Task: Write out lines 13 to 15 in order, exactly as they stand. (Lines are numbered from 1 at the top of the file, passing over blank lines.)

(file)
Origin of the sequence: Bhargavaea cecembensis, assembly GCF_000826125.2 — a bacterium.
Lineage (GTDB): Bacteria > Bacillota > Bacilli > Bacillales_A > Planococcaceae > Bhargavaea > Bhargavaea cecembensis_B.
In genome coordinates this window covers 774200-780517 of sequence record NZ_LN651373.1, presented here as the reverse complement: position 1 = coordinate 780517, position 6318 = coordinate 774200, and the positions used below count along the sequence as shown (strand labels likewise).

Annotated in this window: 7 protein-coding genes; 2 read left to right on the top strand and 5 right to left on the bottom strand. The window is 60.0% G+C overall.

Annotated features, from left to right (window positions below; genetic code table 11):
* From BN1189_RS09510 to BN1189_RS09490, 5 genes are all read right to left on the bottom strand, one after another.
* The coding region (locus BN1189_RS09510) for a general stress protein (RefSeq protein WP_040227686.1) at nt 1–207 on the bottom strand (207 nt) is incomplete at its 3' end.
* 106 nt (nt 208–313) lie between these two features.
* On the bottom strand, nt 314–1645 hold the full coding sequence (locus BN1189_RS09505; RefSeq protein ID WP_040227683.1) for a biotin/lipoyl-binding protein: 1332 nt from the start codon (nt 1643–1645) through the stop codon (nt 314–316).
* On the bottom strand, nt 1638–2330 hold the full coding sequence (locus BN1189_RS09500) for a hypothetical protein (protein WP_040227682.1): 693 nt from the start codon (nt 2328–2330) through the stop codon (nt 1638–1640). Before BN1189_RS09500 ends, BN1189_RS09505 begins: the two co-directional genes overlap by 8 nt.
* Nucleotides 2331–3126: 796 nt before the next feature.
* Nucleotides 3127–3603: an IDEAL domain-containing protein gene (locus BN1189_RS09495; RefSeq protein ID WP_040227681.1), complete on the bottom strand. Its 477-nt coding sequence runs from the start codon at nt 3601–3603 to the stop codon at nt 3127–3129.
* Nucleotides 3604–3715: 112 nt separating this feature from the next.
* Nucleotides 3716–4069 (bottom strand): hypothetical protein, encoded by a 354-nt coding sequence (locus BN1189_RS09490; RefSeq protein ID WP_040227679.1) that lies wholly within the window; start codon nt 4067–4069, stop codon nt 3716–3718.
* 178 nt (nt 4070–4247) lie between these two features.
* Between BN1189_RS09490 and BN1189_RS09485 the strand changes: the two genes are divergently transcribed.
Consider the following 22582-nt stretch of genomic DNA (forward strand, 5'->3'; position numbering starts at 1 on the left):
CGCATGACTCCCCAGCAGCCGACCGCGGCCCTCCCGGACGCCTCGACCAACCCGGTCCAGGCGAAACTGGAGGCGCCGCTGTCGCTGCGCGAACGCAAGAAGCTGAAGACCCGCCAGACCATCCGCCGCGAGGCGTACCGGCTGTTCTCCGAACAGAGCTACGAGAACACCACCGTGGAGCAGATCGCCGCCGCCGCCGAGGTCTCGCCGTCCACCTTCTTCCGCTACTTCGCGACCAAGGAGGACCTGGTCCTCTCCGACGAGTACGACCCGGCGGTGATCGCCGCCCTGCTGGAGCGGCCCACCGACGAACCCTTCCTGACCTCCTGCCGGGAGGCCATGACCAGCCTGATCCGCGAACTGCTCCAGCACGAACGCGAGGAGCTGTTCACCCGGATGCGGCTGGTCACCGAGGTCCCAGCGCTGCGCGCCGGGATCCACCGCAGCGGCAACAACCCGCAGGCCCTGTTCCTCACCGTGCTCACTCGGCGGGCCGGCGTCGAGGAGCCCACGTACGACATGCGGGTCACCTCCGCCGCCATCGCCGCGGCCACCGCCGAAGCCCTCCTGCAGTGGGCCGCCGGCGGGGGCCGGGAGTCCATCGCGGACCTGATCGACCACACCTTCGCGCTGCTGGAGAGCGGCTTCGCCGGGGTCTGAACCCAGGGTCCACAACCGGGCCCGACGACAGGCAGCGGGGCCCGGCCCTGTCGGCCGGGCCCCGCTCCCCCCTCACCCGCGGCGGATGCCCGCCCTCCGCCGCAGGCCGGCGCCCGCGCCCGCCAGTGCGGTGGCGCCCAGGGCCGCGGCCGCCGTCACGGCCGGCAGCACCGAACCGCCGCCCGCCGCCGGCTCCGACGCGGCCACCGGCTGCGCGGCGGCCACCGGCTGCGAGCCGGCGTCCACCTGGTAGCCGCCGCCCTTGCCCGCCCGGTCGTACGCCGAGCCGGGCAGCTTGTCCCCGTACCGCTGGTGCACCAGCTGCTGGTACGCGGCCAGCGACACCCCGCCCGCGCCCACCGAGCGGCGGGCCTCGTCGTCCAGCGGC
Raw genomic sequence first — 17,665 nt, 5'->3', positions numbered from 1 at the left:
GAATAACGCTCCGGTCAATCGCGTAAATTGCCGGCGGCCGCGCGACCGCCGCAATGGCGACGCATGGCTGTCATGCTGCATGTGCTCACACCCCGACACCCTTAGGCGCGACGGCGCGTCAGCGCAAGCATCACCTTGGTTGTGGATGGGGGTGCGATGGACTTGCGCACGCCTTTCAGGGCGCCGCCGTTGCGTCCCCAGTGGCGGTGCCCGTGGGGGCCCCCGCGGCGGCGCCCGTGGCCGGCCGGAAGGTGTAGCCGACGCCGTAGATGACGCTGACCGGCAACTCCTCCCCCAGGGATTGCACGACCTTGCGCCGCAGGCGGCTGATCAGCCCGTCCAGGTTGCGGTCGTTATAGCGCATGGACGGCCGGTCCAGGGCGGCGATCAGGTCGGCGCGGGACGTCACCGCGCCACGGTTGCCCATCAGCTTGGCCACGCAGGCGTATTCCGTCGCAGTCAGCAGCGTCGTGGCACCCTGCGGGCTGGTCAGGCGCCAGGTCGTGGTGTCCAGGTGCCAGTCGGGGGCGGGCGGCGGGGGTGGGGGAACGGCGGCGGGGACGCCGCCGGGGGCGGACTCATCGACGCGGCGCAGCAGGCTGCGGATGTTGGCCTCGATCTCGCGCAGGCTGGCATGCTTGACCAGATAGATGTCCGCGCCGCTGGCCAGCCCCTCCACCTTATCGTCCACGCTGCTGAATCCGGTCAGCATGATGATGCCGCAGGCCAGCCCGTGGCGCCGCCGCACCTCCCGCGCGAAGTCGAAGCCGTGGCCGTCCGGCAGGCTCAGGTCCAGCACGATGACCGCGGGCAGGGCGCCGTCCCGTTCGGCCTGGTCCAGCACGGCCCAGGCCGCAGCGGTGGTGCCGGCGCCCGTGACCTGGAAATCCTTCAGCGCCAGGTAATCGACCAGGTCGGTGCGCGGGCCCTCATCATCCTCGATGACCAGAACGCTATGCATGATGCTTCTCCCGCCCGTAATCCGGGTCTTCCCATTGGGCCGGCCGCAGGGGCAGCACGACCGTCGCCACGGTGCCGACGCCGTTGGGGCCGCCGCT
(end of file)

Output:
* Nucleotides 3604–3715: 112 nt separating this feature from the next.
* Nucleotides 3716–4069 (bottom strand): hypothetical protein, encoded by a 354-nt coding sequence (locus BN1189_RS09490; RefSeq protein ID WP_040227679.1) that lies wholly within the window; start codon nt 4067–4069, stop codon nt 3716–3718.
* 178 nt (nt 4070–4247) lie between these two features.